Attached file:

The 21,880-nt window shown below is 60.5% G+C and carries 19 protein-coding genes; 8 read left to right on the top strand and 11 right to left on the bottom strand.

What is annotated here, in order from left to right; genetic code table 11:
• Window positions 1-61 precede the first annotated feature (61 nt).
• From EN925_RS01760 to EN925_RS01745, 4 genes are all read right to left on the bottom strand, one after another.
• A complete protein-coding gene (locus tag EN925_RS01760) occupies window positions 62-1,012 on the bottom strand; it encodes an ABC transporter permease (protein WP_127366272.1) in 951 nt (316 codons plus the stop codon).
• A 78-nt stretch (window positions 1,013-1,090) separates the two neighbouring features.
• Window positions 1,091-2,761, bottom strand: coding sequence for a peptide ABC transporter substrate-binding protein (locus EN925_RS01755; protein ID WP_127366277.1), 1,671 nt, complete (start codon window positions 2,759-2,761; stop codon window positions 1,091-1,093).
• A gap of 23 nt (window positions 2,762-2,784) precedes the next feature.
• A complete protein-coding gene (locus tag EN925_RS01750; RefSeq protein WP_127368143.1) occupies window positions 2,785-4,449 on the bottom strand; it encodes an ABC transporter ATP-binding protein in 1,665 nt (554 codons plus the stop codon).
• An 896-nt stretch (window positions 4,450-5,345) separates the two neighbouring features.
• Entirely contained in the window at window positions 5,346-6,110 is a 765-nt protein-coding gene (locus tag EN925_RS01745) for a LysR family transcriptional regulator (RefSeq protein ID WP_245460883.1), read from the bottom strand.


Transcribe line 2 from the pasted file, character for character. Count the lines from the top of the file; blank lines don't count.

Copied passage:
What is annotated here, in order from left to right; genetic code table 11: